“I paint them because I accept all people with different shapes of bodies, without any discrimination,” said Hawam.
He further said that painting curly haired people from rural areas revealed the environment where he grew up. “Of course I am influenced by people in the countryside, men and women. There was a heart-warming social life that I really miss in Cairo.”
“But regarding women in my paintings,” he said, “I love curly hair and elegant, simple clothing, as the most inspiring one was the Egyptian actress Soad Hosny, especially her role in Shafika and Metwali (1979).”
Amid daily stresses and sadness, Hawam tries to find brightness. “I always search for beauty and optimism inside things and people,” he said.
Hawam added, “I always keep looking for things or people to share positive energy with, avoiding stress or pressures such as in politics or sports. I know that artists should be aware of their political situations, reflecting and documenting voices of people and events, but, I prefer to avoid getting involved at all, searching instead for things that give me positive and optimistic impetus.”
Hawam took part in many collective exhibitions, but never had his own one yet.
“There are galleries that exhibit the works of a few painters they know, refusing to include other painters; this was so disappointing,” he said, adding, “in Egypt, if you want to be a famous painter, you have to paint what clients want.”
He noted that some clients randomly select the paintings, as they just care for colours or styles. “There is a trend these days that people love to acquire paintings that only match their home furniture colours and styles,” said Hawam, adding that they do not appreciate the art.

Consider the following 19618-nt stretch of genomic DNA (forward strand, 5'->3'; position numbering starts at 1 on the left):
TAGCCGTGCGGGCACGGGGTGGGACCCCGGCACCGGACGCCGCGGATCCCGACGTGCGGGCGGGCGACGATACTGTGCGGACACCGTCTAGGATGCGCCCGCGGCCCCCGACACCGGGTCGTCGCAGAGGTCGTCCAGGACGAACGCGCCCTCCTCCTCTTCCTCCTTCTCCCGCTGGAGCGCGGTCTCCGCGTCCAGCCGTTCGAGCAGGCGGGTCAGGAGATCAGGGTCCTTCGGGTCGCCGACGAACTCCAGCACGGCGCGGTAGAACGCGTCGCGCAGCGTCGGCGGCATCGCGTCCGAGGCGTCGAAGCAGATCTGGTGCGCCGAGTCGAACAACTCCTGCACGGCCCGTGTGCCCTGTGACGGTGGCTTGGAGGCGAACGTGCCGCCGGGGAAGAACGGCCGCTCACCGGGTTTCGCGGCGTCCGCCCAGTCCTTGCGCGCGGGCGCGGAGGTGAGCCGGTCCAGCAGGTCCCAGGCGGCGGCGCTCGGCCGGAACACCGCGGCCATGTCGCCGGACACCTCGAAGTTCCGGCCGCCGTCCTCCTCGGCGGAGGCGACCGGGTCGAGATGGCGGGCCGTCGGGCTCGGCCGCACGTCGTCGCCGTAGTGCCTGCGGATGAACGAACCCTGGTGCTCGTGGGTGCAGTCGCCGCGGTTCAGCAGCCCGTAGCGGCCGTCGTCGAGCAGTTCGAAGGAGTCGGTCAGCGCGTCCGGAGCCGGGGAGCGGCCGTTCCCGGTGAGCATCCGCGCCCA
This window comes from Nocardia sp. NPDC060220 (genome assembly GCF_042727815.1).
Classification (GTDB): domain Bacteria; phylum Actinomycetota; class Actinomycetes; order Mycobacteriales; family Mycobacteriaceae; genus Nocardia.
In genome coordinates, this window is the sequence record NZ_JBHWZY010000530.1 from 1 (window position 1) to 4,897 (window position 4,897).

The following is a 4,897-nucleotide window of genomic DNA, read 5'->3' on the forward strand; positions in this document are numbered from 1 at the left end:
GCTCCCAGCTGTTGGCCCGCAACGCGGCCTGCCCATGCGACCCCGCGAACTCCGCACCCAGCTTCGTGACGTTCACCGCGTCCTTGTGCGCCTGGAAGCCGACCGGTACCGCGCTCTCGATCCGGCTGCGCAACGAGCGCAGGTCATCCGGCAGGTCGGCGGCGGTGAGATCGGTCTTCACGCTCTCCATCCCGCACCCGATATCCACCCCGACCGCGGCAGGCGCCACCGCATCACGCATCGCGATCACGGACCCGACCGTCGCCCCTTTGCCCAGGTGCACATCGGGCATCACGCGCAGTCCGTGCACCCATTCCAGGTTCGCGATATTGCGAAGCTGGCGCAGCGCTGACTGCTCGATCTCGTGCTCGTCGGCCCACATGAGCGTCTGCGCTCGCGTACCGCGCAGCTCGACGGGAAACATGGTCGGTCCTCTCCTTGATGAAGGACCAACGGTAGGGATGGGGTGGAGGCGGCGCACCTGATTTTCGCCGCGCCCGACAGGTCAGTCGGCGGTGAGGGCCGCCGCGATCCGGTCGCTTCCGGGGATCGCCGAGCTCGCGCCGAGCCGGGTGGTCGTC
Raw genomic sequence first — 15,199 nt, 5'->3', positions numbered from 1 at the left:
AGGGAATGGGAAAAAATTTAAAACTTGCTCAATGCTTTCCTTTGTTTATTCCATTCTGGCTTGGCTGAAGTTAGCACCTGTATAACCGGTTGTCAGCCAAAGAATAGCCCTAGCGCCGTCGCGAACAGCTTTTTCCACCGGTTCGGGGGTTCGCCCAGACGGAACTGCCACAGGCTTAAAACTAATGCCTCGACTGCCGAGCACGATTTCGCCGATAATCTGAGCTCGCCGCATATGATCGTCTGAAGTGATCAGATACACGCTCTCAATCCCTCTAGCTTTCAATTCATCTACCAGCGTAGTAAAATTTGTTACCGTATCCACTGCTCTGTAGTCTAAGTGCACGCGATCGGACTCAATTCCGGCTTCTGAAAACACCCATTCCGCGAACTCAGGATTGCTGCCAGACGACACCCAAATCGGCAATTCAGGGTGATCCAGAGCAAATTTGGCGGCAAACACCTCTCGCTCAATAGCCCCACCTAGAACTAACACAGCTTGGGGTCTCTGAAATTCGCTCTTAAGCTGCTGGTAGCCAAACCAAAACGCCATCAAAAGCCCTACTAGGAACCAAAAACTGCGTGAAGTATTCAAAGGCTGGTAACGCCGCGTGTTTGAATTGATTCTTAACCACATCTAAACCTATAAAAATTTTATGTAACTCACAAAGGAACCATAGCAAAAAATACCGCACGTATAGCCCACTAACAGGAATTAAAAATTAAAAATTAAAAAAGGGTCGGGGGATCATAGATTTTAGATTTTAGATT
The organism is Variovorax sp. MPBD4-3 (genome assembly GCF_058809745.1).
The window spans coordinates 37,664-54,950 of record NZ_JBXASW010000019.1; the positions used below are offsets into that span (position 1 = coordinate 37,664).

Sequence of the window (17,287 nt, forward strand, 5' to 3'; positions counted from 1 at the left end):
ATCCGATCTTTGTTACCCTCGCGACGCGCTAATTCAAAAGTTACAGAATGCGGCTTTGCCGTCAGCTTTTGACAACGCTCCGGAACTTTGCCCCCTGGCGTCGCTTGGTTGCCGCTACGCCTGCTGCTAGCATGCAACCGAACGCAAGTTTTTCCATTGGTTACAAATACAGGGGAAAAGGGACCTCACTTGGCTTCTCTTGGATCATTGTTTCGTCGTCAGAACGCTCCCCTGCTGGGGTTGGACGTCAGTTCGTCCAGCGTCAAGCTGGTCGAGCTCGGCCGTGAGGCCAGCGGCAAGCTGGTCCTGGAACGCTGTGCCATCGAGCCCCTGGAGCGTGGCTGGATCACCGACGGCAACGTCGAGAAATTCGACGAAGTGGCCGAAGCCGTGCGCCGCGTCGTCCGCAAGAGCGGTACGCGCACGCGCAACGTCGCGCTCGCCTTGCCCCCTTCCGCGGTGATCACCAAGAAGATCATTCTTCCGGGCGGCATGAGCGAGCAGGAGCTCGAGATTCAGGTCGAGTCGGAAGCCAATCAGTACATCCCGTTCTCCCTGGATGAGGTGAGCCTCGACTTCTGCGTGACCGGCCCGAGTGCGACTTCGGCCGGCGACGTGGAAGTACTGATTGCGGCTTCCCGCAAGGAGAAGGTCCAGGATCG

He added, “I believe that people should choose a painting that means anything to them, on personal or emotional levels, like one that reminds them of people they love, they lost, or their future or past, it has to mean something.”
“I really do not mind giving my paintings to someone who cannot afford paying its price as long as it means anything to them,” Hawam further said.
While painting took long years from Hawam, puppeteering was just a hobby, until it helped him to spread his paintings through social media, and even in obtaining work offers.
“I was surprised by the huge reactions I got on a video featuring my puppet, Aziza, dancing nearly a year and a half ago,” said Hawam, adding that he never studied anything related to puppeteering or the mechanisms of moving puppets or manufacturing them.
Hawam continued posting videos featuring Aziza, dancing to folkloric or modern music. Videos widely circulated inside and outside Egypt, giving him a new audience for his paintings. “I was not happy at the beginning because people cared for Aziza more than my paintings, but after a while, I become grateful to her,” he said.
Aziza was the lucky card for Hawam, who is warming up for his first solo exhibition in Lebanon. “My paintings were exhibited before in collective exhibitions, but this time, it is different. It is my first sole one. I am so excited and worried.”
Hawam was mostly influenced by the Egyptian artist Ragheb Ayad. “I started by simulating his paintings when I was a child,” he said, adding, “I also like Gazbia Sirry, George Bahgoury, Inji Aflatoun, Vincent van Gogh, Egon Schiele, Marc Chagall, and others.”
He could work on a painting for hours without feeling exhausted. “It does not matter if you exert efforts on something you love, I hope everyone seeks potential in things that makes them satisfied and happy. Choose careers in which they could be successful, despite standards of high grades or top universities,” he said, adding, “all of us have something to offer to society, and deserve a chance,” Hawam concluded.